The next group of helpers I came across were Kim and her well staffed team of volunteers at the Gleason Fire Station. This "aid station" is well known throughout the race and is always a big hit for all runners. I was the first to come through and Kim and the other volunteers had more than I could possibly need at the ready. I rested a few minutes here, about 10 hours into the race and got some calories in while sitting in the cool breeze of the empty fire station. They grabbed ice, fruit snacks, peanut butter and jelly sandwiches, some cool fresh watermelon (this was my favorite snack!) and anything else I could need. I have met Kim a couple of other times at the last two 24 hour races I've done in Nashville and she is always as energetic as she is kind and helpful. This was very common with almost everyone I encountered throughout my travels. When I left the Gleason Fire Station my pack was full of fruit snacks, I had a PB&J strapped to my chest for later, and a nice cool bag of ice to hold on my neck until it had melted. This was especially helpful during this next stretch of ~5 miles of brand new blacktop just put down today. SO HOT! (Though I do really enjoy the smell of fresh blacktop for some reason...so that helped)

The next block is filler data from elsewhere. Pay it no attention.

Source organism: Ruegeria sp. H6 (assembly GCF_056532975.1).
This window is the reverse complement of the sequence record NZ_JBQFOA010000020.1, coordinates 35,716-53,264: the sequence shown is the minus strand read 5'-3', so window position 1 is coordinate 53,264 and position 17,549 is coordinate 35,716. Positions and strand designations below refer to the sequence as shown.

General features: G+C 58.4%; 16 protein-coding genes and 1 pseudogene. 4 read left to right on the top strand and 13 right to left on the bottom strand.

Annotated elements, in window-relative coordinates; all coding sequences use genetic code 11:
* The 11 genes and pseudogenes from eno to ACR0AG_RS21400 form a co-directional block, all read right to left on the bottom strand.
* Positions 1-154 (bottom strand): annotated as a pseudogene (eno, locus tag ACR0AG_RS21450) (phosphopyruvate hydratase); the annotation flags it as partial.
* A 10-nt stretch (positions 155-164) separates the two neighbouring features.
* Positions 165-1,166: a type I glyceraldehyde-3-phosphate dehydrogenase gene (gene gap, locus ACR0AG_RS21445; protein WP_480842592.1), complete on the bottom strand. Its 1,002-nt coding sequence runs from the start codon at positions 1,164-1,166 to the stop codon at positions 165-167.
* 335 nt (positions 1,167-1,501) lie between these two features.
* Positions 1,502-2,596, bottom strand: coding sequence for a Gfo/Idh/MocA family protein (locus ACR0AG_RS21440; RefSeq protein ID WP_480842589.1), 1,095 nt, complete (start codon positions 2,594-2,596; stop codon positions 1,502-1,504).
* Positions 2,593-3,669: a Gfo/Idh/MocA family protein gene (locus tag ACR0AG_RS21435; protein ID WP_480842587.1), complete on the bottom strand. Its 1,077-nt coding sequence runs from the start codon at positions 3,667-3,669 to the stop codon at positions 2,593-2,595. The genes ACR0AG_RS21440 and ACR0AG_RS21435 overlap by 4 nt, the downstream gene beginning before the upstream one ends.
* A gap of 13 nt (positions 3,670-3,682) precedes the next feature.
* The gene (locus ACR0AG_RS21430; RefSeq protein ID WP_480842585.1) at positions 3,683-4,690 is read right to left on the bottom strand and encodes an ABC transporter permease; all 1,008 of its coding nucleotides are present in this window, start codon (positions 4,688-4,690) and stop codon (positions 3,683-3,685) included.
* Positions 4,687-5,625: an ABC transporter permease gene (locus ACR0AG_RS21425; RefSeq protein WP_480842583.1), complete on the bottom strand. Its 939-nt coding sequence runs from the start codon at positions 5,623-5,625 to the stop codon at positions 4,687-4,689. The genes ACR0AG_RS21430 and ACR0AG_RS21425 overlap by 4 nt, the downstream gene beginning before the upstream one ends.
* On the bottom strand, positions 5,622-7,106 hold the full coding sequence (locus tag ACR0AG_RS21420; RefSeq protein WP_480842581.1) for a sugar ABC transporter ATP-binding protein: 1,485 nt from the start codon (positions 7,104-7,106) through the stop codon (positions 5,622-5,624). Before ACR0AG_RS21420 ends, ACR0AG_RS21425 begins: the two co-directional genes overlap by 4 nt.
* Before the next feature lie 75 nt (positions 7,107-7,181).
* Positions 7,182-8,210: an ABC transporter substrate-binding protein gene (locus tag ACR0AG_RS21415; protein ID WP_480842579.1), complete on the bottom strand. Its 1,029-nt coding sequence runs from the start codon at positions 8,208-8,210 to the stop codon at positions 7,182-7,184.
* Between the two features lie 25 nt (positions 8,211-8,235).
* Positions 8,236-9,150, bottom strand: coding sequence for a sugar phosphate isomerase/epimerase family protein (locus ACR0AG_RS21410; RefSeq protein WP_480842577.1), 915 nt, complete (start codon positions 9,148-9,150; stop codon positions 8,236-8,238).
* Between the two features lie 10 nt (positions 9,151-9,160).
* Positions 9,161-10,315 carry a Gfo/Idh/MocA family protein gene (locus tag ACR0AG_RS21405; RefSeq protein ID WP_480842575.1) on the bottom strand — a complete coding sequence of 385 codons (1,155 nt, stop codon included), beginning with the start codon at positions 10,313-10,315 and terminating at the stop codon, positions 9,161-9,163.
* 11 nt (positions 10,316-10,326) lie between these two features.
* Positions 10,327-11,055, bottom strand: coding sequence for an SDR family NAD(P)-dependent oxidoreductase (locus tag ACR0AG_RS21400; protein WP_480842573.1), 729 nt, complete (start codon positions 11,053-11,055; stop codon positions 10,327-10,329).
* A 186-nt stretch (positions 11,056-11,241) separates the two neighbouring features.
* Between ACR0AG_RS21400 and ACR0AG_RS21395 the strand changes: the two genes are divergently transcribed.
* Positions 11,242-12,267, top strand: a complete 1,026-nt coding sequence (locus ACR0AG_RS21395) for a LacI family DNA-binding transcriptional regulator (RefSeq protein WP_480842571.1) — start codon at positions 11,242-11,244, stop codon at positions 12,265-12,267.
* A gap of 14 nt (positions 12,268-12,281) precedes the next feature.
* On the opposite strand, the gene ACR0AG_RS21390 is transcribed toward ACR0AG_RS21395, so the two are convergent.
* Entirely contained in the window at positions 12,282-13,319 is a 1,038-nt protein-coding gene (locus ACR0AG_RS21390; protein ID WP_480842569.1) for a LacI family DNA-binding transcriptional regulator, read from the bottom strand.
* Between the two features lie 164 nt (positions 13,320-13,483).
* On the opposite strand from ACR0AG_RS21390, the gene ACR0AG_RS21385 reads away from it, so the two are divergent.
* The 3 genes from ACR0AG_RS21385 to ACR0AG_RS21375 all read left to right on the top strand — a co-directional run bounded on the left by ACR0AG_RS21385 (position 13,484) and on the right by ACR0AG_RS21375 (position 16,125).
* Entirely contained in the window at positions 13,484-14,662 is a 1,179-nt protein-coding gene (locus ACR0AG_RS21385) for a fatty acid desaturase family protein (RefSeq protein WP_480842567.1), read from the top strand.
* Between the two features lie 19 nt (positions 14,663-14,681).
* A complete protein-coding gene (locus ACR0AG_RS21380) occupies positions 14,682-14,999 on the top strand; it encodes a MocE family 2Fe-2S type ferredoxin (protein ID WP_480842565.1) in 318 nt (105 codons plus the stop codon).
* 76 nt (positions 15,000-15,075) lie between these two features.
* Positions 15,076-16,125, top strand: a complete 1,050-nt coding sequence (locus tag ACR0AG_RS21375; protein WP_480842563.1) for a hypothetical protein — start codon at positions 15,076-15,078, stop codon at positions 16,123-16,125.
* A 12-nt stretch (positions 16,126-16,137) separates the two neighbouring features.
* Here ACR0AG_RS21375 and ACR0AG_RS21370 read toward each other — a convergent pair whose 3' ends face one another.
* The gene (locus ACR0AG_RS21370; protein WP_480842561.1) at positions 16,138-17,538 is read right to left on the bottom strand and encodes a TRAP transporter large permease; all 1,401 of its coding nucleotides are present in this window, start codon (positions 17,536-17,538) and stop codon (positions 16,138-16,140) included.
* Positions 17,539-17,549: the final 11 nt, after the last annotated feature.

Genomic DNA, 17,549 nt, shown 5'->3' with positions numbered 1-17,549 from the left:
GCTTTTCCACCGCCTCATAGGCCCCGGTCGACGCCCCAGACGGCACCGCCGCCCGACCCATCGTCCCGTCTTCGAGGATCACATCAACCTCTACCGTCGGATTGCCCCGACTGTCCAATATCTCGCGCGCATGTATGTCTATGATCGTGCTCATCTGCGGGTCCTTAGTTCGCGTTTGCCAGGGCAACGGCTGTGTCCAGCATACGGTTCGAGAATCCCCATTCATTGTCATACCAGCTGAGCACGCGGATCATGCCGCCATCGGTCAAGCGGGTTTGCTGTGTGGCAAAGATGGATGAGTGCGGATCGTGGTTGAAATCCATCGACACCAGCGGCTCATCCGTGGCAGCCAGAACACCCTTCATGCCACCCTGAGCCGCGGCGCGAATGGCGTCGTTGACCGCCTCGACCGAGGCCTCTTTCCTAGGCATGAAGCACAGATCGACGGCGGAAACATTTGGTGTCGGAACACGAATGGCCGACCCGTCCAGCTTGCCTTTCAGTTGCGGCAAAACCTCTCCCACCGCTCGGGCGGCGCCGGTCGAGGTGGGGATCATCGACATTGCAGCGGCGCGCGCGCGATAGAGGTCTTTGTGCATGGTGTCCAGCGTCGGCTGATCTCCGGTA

A little while later I had passed ~50 miles and was starting to get some hot spots (one in particular) in my feet due to the extreme heat/sweating so I knew it was time to cut out the toe boxes on my shoes to allow air to travel through the shoe and keep my feet more dry. I was a few miles from McKenzie and needed to find a place to sit. Up ahead I saw a good looking spot on a concrete wall where I could do some shoe surgery. As I got closer and rounded the corner, I noticed opposite the wall was a pop up tent and a large bearded man (Ron) with a couple coolers of water and food. Clearly (below) his beard dwarfed mine by comparison.
I sat and chatted with Ron for a while who told me about how much fun he has every year hanging out and helping the runners who pass through. Though, his children were disappointed that they couldn't help out this year as he was volunteering for work instead of on his own. Ron also told me about his line of beard oils/products which he offered me a small bottle of. I wish I had the room to bring it with me. It was here that I sat and checked in with Laz and his team for my 12 hour update at 7:30 pm. It was also here that I ran into a local reported named Brad who wanted to get some photos of me coming into town and chat a little about the race.